There’s a Southern Chicken Soup recipe my ex-husband enjoyed preparing.  His soup starts out with the same mire poix, a whole chicken, a home-made broth, rice which replaces the egg noodles, green chilies and of course his beloved okra.  Thai Chicken Soup is a bold and spicy offering, sure to clear your stuffy nose.  This version has coconut milk, fresh lemon grass, limes and fish sauce!  And let’s not forget the Granddaddy of Chicken Soups, also referred to as Amish Penicillin.  This is more of a cauldron filled with home-made chicken stock, a couple of really clean chickens, carrots, onions and celery.  But also a few hard boiled eggs, (I prefer soft boiled) are added for good measure.  At the very end, of this gentle simmer, strands of hand-kneaded dough are gently twisted then dropped into the simmering concoction and allowed to float until they are steamed to perfection.  A kind of modified dumpling. 
But my most favourite of Chicken Soups to prepare is Pozole, which is traditionally made with pork.  During this time of year instead of chicken I use what’s left over from my grilled Thanksgiving turkey.  The roasted herb and butter turkey stays at the home of my co-hostess Erin.  Because the turkey I use has been grilled my soup struts right out the gate with an amazing smokiness you don’t often associate with this Mistress of Home Remedies.  While my broth is a combination of chicken stock and juice from the Marzano tomatoes, the final result is still a thick, rich jubilee of turkey meat, tomatoes, chilies, garlic and hominy.  Pozole has its roots in Mexico and is a recipe that has been prepared as far back as the Aztecs.  The inclusion of hominy is due to the popular use of maize by the Aztecs and other indigenous peoples of Mesoamerica.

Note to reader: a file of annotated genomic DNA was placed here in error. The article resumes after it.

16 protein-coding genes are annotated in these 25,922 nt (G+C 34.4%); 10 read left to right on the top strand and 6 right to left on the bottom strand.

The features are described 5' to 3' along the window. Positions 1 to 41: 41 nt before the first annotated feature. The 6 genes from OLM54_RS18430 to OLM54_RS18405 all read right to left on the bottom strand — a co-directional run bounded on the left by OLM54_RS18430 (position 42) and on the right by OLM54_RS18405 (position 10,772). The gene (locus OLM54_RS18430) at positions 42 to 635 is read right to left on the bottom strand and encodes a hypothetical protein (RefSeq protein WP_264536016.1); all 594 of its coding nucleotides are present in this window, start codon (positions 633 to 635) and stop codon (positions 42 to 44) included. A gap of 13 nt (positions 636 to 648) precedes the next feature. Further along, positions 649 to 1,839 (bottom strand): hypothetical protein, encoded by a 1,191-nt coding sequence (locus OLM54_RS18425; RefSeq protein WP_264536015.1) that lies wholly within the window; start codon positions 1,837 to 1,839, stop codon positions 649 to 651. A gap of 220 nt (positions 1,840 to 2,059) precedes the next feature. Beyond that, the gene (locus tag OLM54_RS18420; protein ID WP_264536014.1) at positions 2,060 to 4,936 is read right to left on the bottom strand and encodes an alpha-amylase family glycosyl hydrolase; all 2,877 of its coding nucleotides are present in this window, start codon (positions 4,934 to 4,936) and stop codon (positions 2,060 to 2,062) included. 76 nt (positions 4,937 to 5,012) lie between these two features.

I use ancho and paislla chilies in my recipe, that and the tomatoes make for Pozole Rojo, Red Pozole.  If you enjoy the flavour of jalapeno and poblano chilies as well as tomatillos, you could prepare Pozole Verde, Green Pozole.  Either way, you’ll want to garnish your soup with a squeeze of fresh lime some cilantro, avocados and crema Mexicana, (sour cream).  The end result will be the same, no matter which ethnic or regional version of Chicken Soup you prepare.  Those who share in your lovingly prepared elixir are sure to feel better. 

I'm pretty sure my little brother would love this

No other perscription like it


Wednesday, December 3, 2014

Thanksgiving Penne Pasta

Thanksgiving Pasta Set Up


1 lb Penne pasta - cooked according to package directions
6 Tblsp unsalted butter                    4 Tblsp all purpose flour
1 small onion - diced                       1 cup chicken broth
1/2 cup half & half                          1 cup re-hydrated shitaki mushrooms
1 cup pumpkin puree                       4 Tblsp Provolone cheese-grated
salt & pepper to taste                       3 cloves fresh garlic - minced   
1 Tblsp fresh sage - minced             pinch ground nutmeg
Grated Parmesan cheese for Garnish

1) In large saucepot prepare a blond roux - by melting the butter over low heat then whisking in the flour, stirring for 5-7 minutes to cook out the starch a bit
2) Stir in diced onion, garlic and nutmeg - cook until onion is soft and translucent
3) Add pumpkin puree along with half & half until until blended
4) Add Provolone cheese and mushrooms - continue cooking another 5-7 minutes
5) Season sauce with salt and pepper to taste
6) Stir in cooked pasta and gently stir to coat pasta
7) Pour into large serving platter or individual dishes - garnish with Parmesan & fresh sage

                                                                                    Serves 8-10